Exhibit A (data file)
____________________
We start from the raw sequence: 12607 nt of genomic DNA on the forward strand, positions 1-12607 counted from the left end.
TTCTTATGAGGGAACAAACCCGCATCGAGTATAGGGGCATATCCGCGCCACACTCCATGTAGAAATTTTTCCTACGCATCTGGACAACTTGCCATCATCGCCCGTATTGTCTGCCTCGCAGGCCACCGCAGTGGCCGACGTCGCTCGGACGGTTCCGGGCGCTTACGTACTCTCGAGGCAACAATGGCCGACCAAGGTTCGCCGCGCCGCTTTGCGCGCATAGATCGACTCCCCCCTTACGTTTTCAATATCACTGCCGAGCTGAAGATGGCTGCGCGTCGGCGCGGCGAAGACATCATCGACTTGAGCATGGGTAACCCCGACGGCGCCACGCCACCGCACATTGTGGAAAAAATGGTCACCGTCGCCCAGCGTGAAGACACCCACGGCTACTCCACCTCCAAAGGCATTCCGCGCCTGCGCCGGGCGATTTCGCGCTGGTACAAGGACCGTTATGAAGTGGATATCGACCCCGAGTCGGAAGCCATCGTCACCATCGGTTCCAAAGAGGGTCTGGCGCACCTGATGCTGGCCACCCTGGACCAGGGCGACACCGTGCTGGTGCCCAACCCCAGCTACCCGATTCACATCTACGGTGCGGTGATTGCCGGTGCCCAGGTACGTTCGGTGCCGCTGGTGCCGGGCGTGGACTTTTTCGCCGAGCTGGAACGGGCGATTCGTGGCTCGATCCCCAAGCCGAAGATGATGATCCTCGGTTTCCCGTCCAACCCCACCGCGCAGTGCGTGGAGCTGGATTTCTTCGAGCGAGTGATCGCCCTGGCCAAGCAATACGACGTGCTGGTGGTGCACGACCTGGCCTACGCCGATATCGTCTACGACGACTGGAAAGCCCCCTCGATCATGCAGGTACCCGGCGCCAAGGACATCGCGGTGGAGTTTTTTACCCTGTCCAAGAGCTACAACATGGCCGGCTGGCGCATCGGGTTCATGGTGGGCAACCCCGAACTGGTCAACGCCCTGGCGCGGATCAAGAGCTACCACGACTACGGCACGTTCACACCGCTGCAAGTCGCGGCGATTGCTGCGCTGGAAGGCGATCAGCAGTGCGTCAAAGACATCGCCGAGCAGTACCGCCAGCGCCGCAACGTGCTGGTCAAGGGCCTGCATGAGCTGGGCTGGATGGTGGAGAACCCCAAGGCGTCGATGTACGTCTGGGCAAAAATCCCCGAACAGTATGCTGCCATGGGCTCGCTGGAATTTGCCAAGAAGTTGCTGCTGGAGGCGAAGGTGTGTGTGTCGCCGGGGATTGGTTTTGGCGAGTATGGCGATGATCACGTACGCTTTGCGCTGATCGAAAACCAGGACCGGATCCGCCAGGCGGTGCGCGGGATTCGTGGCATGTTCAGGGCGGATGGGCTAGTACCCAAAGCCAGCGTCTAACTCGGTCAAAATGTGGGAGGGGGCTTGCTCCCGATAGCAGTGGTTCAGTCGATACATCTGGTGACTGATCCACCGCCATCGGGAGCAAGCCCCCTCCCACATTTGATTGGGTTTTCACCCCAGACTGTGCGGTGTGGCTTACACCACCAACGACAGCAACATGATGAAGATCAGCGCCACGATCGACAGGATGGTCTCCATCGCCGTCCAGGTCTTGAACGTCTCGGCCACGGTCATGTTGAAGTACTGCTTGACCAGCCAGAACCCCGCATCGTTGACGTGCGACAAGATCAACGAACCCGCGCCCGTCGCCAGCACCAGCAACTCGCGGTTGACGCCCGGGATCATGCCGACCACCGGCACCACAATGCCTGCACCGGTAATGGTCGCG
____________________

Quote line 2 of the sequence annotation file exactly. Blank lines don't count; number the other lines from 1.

TTCTTATGAGGGAACAAACCCGCATCGAGTATAGGGGCATATCCGCGCCACACTCCATGTAGAAATTTTTCCTACGCATCTGGACAACTTGCCATCATCGCCCGTATTGTCTGCCTCGCAGGCCACCGCAGTGGCCGACGTCGCTCGGACGGTTCCGGGCGCTTACGTACTCTCGAGGCAACAATGGCCGACCAAGGTTCGCCGCGCCGCTTTGCGCGCATAGATCGACTCCCCCCTTACGTTTTCAATATCACTGCCGAGCTGAAGATGGCTGCGCGTCGGCGCGGCGAAGACATCATCGACTTGAGCATGGGTAACCCCGACGGCGCCACGCCACCGCACATTGTGGAAAAAATGGTCACCGTCGCCCAGCGTGAAGACACCCACGGCTACTCCACCTCCAAAGGCATTCCGCGCCTGCGCCGGGCGATTTCGCGCTGGTACAAGGACCGTTATGAAGTGGATATCGACCCCGAGTCGGAAGCCATCGTCACCATCGGTTCCAAAGAGGGTCTGGCGCACCTGATGCTGGCCACCCTGGACCAGGGCGACACCGTGCTGGTGCCCAACCCCAGCTACCCGATTCACATCTACGGTGCGGTGATTGCCGGTGCCCAGGTACGTTCGGTGCCGCTGGTGCCGGGCGTGGACTTTTTCGCCGAGCTGGAACGGGCGATTCGTGGCTCGATCCCCAAGCCGAAGATGATGATCCTCGGTTTCCCGTCCAACCCCACCGCGCAGTGCGTGGAGCTGGATTTCTTCGAGCGAGTGATCGCCCTGGCCAAGCAATACGACGTGCTGGTGGTGCACGACCTGGCCTACGCCGATATCGTCTACGACGACTGGAAAGCCCCCTCGATCATGCAGGTACCCGGCGCCAAGGACATCGCGGTGGAGTTTTTTACCCTGTCCAAGAGCTACAACATGGCCGGCTGGCGCATCGGGTTCATGGTGGGCAACCCCGAACTGGTCAACGCCCTGGCGCGGATCAAGAGCTACCACGACTACGGCACGTTCACACCGCTGCAAGTCGCGGCGATTGCTGCGCTGGAAGGCGATCAGCAGTGCGTCAAAGACATCGCCGAGCAGTACCGCCAGCGCCGCAACGTGCTGGTCAAGGGCCTGCATGAGCTGGGCTGGATGGTGGAGAACCCCAAGGCGTCGATGTACGTCTGGGCAAAAATCCCCGAACAGTATGCTGCCATGGGCTCGCTGGAATTTGCCAAGAAGTTGCTGCTGGAGGCGAAGGTGTGTGTGTCGCCGGGGATTGGTTTTGGCGAGTATGGCGATGATCACGTACGCTTTGCGCTGATCGAAAACCAGGACCGGATCCGCCAGGCGGTGCGCGGGATTCGTGGCATGTTCAGGGCGGATGGGCTAGTACCCAAAGCCAGCGTCTAACTCGGTCAAAATGTGGGAGGGGGCTTGCTCCCGATAGCAGTGGTTCAGTCGATACATCTGGTGACTGATCCACCGCCATCGGGAGCAAGCCCCCTCCCACATTTGATTGGGTTTTCACCCCAGACTGTGCGGTGTGGCTTACACCACCAACGACAGCAACATGATGAAGATCAGCGCCACGATCGACAGGATGGTCTCCATCGCCGTCCAGGTCTTGAACGTCTCGGCCACGGTCATGTTGAAGTACTGCTTGACCAGCCAGAACCCCGCATCGTTGACGTGCGACAAGATCAACGAACCCGCGCCCGTCGCCAGCACCAGCAACTCGCGGTTGACGCCCGGGATCATGCCGACCACCGGCACCACAATGCCTGCACCGGTAATGGTCGCG